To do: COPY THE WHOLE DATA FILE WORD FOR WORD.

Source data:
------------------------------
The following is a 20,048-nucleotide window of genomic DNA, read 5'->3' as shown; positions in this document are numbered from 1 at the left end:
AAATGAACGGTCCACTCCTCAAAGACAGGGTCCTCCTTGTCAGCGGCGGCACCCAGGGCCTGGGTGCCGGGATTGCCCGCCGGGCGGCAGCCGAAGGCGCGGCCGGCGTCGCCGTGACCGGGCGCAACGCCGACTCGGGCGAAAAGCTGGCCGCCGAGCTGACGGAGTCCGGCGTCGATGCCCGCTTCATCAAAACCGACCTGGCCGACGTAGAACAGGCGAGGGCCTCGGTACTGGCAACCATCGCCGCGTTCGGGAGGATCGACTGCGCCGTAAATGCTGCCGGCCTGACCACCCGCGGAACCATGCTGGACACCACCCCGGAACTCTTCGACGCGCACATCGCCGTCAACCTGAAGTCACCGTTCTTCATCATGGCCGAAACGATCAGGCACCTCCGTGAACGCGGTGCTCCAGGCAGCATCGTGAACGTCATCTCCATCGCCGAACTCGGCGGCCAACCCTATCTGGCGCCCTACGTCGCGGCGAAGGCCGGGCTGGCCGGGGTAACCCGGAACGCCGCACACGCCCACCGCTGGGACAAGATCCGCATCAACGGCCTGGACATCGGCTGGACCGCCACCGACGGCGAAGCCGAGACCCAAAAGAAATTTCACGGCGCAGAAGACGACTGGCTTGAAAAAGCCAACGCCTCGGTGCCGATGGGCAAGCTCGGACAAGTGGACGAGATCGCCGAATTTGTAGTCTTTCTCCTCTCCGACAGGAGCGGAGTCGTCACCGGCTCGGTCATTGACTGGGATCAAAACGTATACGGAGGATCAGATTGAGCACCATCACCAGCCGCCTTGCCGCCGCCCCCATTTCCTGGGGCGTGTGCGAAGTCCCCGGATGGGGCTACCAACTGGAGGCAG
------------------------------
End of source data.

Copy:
The following is a 20,048-nucleotide window of genomic DNA, read 5'->3' as shown; positions in this document are numbered from 1 at the left end:
AAATGAACGGTCCACTCCTCAAAGACAGGGTCCTCCTTGTCAGCGGCGGCACCCAGGGCCTGGGTGCCGGGATTGCCCGCCGGGCGGCAGCCGAAGGCGCGGCCGGCGTCGCCGTGACCGGGCGCAACGCCGACTCGGGCGAAAAGCTGGCCGCCGAGCTGACGGAGTCCGGCGTCGATGCCCGCTTCATCAAAACCGACCTGGCCGACGTAGAACAGGCGAGGGCCTCGGTACTGGCAACCATCGCCGCGTTCGGGAGGATCGACTGCGCCGTAAATGCTGCCGGCCTGACCACCCGCGGAACCATGCTGGACACCACCCCGGAACTCTTCGACGCGCACATCGCCGTCAACCTGAAGTCACCGTTCTTCATCATGGCCGAAACGATCAGGCACCTCCGTGAACGCGGTGCTCCAGGCAGCATCGTGAACGTCATCTCCATCGCCGAACTCGGCGGCCAACCCTATCTGGCGCCCTACGTCGCGGCGAAGGCCGGGCTGGCCGGGGTAACCCGGAACGCCGCACACGCCCACCGCTGGGACAAGATCCGCATCAACGGCCTGGACATCGGCTGGACCGCCACCGACGGCGAAGCCGAGACCCAAAAGAAATTTCACGGCGCAGAAGACGACTGGCTTGAAAAAGCCAACGCCTCGGTGCCGATGGGCAAGCTCGGACAAGTGGACGAGATCGCCGAATTTGTAGTCTTTCTCCTCTCCGACAGGAGCGGAGTCGTCACCGGCTCGGTCATTGACTGGGATCAAAACGTATACGGAGGATCAGATTGAGCACCATCACCAGCCGCCTTGCCGCCGCCCCCATTTCCTGGGGCGTGTGCGAAGTCCCCGGATGGGGCTACCAACTGGAGGCAG